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The Atlantic is seeing surging subscriptions and has a billionaire backer, yet it's still cutting 17% of staff. Here's what it means, and what it doesn't.

Laurene Powell Jobs
  • The Atlantic just laid off 17% of its staff after seeming to be doing everything right as a modern publisher, with a diversified business and billionaire backer in Laurene Powell Jobs.
  • But recent subscription gains came too late and weren't enough to offset deep declines in its advertising and events business.
  • The situation also shows the limitations of billionaire patrons to rescue journalism.
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The Atlantic seemed to have everything going for it to be successful as a modern publisher — top-notch journalism, a diversified revenue strategy, a committed steward in David Bradley, and a billionaire backer in Laurene Powell Jobs, Steve Jobs' widow, who became a majority owner in 2018. Until recently, it was profitable.
Its coverage of the pandemic has been widely considered some of the best out there.
Yet it still had to lay off 68 people, or 17% of its employees.
"We have signed up more than 90,000 new subscribers since March. But these crucial gains have not forestalled abrupt and dramatic losses in our advertising and live events businesses," the company said on Thursday.
The pandemic has turned entire industries such as travel, tourism, and restaurants on their head. Companies that had shaky businesses before are now even more at risk.
But the cruelty is that even things that were an advantage before are suddenly a cause for vulnerability. That's exactly the case The Atlantic found itself in with live events.
When every publisher was trying to diversify away from advertising, The Atlantic was the one to emulate. Its events business has accounted for fully one-fifth of its revenue.
Its highbrow Aspen Ideas Festival was the biggest and most famous, but The Atlantic, aware of the demand for smaller, more accessible ones and the need to stay ahead of the growing number of events put on by competitors, had started putting on smaller ones, shaking up the format, and increasing their entertainment value. At one point, back in 2014, I wrote, it was putting on some 125 events a year. That revenue evaporated when the coronavirus forced live events to be canceled.
The Atlantic also depends on digital advertising, and like countless other media outlets, saw that revenue tumble in the wake of the pandemic.
What about its vaunted subscription growth? The Atlantic launched an online paywall in September, and it boasted of adding nearly 170,000 new subscribers since. But The Atlantic's paywall was delayed by 18 months, while other news publications sprinted ahead. All that made it a somewhat tough sell when readers are already getting tapped out by paywalls popping up on other news and culture sites like Slate, The New Yorker, and, yes, Business Insider.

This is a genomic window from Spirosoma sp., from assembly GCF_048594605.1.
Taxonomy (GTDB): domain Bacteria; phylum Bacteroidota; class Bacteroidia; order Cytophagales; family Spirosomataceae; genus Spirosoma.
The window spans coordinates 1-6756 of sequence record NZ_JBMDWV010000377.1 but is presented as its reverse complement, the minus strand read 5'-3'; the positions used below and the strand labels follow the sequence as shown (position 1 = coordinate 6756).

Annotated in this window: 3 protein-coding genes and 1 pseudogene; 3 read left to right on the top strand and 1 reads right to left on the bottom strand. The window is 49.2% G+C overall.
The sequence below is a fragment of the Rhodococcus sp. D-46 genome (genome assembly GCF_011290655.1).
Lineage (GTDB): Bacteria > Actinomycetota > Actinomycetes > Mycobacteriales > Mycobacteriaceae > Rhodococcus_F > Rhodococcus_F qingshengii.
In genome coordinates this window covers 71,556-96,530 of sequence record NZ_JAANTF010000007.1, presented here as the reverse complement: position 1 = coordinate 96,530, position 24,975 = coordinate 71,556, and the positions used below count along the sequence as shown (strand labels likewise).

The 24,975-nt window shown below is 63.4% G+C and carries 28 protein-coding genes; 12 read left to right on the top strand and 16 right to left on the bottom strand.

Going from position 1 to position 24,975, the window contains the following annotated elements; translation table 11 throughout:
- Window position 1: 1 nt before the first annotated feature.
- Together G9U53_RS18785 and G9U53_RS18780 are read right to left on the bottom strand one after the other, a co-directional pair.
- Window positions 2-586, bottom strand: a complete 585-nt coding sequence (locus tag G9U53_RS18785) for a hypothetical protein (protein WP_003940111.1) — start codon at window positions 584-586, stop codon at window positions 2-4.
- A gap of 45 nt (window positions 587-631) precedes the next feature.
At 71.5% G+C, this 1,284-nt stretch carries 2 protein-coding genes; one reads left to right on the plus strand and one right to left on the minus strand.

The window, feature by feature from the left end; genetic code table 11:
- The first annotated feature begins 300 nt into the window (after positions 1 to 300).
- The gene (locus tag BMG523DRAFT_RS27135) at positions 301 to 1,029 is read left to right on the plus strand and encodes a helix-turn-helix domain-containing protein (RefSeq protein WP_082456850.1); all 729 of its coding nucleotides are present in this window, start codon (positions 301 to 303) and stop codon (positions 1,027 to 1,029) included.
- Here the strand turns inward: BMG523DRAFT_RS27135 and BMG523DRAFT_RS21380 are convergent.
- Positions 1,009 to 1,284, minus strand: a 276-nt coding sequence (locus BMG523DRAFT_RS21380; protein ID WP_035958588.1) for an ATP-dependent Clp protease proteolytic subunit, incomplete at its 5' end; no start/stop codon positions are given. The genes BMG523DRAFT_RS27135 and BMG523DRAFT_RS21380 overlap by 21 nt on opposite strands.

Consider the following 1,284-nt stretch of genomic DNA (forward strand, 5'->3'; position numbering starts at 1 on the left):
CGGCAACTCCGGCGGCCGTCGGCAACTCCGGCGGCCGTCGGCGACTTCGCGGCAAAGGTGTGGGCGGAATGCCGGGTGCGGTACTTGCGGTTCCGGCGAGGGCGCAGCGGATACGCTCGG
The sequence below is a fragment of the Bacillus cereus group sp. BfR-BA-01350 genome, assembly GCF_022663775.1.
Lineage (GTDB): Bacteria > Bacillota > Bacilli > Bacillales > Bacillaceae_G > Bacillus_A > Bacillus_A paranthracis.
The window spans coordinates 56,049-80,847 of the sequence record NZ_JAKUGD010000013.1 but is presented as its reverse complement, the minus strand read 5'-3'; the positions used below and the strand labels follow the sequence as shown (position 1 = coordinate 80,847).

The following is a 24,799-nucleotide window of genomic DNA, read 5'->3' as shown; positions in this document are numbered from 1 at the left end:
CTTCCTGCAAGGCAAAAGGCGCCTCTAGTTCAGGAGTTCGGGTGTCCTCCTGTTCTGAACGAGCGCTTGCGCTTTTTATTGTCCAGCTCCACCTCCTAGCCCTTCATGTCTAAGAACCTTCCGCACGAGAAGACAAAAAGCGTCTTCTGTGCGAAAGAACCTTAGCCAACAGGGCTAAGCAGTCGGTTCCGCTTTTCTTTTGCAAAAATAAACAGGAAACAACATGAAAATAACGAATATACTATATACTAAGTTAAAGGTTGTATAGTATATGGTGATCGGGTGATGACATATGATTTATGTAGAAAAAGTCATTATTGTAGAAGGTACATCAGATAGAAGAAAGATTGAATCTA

And at $50 a year at the low end, those digital subscriptions were a fraction of the revenue The Atlantic made from advertising.
The Atlantic had invested heavily in the paywall — it had been profitable until recently, when it went on an 80-person hiring spree, with many of the new hires to support that effort. Then pandemic struck and decimated other parts of The Atlantic's business.
The staff cuts set back The Atlantic roughly to its pre-expansion level, when headcount stood at about 330 people.
Then there's the billionaire issue. Surely Jobs could have bailed out the company, right? But this example also shows the risk of publishers depending on billionaire funders lately, like Marc and Lynne Benioff (Time) and Dr. Patrick Soon-Shiong (the Los Angeles Times) to save them. Even civic-minded publishing patrons that start out with good intentions can lose interest or have limits to their support.
We don't know what Jobs' thought process was about the current situation. But in the past, she's made clear the publication wouldn't be a charity case and that she expected it to become viable.
Every funding model for journalism, whether it's advertising, readers, philanthropy, or billionaires, has its critics and limits. This case shows clearly the limits of the last.
Other models are working at companies like The New York Times, with more than 5 million subscribers carrying the company, IAC's Dotdash, which built a profitable business on evergreen content, and Complex Networks, which has intellectual property it monetizes in a variety of ways. The Atlantic's plight doesn't mean all media outlets are doomed.
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* This article was originally published here
https://www.businessinsider.com/the-atlantic-cut-20-of-staff-despite-subscriptions-growth-analysis-2020-5

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